According to the World
Health Organization (WHO), about 125 million people worldwide are exposed
to asbestos at work (as of February 2018). It is estimated that asbestos causes
half of all deaths from occupational cancer.
The European Commission wants to review the exposure limits
for asbestos and has commissioned the European Chemicals Agency (ECHA) to conduct this review. ECHA has
now published a call for comments and evidence on asbestos and its properties. As part of the scientific assessment of
occupational exposure limits, it wants to collect information on exposure, health effects, toxicology,
epidemiology and modes of action. The deadline for
providing input is 2 June 2020.
In its Opinion on ‘Working with Asbestos in
Energy Renovation’ from May 2019, the European Economic and Social Committee (EESC) called on the
Commission to review the existing limit value of 100 000 fibres/m3 for asbestos fibres in the
EU as per Directive
2009/148/EC on the protection of workers from the risks related to exposure to
asbestos at work. It bases
this on a recommendation from the International Commission on Occupational Health (ICOH), which advocates reducing the limit
value to 1 000 fibres/m3.
Referring to ICOH statistics, the EESC points out that asbestos causes
some 88 000 deaths in Europe each year and is responsible for 55-85% of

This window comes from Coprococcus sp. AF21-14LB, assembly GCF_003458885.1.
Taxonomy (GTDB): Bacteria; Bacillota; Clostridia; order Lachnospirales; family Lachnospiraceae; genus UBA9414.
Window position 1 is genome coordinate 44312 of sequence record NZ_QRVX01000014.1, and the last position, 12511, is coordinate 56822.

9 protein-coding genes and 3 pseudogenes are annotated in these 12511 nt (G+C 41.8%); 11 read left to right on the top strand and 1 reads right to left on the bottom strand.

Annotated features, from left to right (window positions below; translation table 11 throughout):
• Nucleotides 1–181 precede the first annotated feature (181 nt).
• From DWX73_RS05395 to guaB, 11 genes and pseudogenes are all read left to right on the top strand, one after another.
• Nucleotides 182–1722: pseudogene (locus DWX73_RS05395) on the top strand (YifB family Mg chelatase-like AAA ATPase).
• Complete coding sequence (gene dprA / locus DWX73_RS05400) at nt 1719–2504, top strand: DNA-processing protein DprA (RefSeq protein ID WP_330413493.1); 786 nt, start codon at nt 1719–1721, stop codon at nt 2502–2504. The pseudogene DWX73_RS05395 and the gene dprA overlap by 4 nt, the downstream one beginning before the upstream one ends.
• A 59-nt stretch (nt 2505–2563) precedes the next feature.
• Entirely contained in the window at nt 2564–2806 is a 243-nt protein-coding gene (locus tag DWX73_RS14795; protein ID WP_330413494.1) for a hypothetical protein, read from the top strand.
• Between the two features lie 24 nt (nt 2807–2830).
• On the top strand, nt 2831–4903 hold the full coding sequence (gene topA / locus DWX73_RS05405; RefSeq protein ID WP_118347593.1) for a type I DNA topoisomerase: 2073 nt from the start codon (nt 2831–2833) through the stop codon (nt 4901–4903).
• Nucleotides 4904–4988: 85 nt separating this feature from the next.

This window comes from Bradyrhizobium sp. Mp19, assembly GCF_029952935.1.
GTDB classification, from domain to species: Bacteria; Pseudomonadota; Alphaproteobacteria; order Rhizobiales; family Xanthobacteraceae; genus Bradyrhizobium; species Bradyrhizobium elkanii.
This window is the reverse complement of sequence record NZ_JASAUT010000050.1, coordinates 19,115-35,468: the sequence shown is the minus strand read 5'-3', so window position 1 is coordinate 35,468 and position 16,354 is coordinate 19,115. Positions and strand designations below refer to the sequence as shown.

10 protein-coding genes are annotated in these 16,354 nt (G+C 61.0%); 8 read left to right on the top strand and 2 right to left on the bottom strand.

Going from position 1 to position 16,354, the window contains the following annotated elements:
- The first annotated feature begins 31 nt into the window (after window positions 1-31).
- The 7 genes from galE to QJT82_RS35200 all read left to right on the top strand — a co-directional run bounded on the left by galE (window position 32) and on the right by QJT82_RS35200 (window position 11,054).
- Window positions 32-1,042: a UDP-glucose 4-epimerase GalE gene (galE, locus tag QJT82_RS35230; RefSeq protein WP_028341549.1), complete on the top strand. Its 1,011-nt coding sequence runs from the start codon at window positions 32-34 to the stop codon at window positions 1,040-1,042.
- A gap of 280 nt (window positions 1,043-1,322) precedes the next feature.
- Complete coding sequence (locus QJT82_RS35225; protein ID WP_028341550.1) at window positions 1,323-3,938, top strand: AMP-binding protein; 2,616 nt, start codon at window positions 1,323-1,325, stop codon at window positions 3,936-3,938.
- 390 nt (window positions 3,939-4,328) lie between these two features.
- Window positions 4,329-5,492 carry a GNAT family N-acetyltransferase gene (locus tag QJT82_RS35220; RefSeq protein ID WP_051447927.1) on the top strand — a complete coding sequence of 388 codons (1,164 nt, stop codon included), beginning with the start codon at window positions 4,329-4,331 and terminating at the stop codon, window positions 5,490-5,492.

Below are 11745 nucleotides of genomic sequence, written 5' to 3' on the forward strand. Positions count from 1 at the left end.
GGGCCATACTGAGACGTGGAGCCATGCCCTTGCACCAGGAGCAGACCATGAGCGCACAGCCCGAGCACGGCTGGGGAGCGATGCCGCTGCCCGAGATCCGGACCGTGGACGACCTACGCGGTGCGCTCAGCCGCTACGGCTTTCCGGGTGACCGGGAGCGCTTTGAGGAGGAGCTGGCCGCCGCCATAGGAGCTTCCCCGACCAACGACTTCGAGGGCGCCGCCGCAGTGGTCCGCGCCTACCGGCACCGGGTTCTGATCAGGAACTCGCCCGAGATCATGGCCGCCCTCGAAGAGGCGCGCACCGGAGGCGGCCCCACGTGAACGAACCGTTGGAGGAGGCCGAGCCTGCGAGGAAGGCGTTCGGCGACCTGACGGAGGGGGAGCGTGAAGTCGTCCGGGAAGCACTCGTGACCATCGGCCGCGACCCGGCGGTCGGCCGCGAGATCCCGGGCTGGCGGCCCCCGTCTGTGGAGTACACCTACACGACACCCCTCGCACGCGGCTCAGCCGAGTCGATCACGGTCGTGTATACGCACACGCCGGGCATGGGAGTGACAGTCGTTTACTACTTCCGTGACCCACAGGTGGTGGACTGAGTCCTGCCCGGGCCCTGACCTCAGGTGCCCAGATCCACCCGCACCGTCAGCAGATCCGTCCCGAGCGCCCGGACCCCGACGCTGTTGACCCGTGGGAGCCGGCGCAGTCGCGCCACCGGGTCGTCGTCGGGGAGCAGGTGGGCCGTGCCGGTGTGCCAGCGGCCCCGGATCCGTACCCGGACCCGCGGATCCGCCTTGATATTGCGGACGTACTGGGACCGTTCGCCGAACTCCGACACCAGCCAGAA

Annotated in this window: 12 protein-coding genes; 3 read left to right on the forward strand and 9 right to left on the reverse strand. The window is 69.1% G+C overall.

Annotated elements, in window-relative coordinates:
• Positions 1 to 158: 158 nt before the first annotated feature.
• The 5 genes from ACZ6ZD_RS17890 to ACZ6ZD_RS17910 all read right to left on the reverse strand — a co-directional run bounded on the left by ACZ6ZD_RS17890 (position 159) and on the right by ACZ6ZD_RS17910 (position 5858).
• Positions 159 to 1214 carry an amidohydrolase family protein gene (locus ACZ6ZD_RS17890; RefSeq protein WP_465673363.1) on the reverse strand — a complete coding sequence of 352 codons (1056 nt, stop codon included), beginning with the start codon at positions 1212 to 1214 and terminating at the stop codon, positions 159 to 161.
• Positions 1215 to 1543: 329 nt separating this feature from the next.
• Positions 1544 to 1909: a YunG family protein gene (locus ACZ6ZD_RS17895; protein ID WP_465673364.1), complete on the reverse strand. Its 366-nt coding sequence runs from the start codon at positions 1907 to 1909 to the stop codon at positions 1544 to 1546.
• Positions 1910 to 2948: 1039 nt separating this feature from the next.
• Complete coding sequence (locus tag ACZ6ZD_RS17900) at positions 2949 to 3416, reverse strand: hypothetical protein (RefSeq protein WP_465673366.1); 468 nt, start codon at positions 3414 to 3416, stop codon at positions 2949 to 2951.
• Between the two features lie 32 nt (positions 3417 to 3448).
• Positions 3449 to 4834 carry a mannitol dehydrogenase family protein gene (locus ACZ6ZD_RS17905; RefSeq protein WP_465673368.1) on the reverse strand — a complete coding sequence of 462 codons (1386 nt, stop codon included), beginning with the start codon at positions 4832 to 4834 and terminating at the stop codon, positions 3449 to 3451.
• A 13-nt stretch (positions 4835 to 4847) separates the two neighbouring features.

occupational lung cancer. Asbestos continues to be a major cause of
occupational cancer in Europe. Despite the ban on asbestos, mortality rates are
expected to continue to rise until the end of the 2020s and possibly into the
The EESC also believes that recognition and compensation
procedures for asbestos victims must be improved and access to the necessary
information must be facilitated to enable affected workers to obtain legal,
financial and personal assistance.
In its answer to a parliamentary
question, the Commission stated
that, in its Recommendation 2003/670/EC on the European schedule of occupational diseases,
it recommends that the
Member States ensure their national legal systems include provisions on scientifically recognised occupational diseases for which
compensation is liable.
A number of occupational diseases linked to asbestos exposure, such as
silicosis, asbestosis and mesothelioma, were explicitly mentioned in Annex I of the Recommendation.
However, the Commission also pointed out that recommendations are not legally binding. The definition
of the procedure for recognising occupational diseases and their compensation fall within the exclusive
competence of the Member States.
The European Agency for Safety and Health at Work (EU-OSHA)
is planning to carry out a survey on workers’ exposure to
cancer risk factors. The survey will examine the most common exposure
situations and the number and characteristics of workers exposed to a wide
range of cancer risk factors, such as asbestos, benzene, chromium, diesel
exhaust, nickel, silica dust, UV radiation and wood dust. EU-OSHA wants to contribute to evidence-based
policy-making. Work on the survey is due to start this year and EU-OSHA plans
to publish the first results in 2023.
The European Parliament’s Committee on Employment and Social Affairs will also address
the issue of protecting
workers from asbestos and is expected to ask the Commission to present suitable proposals for a
legal initiative in a resolution.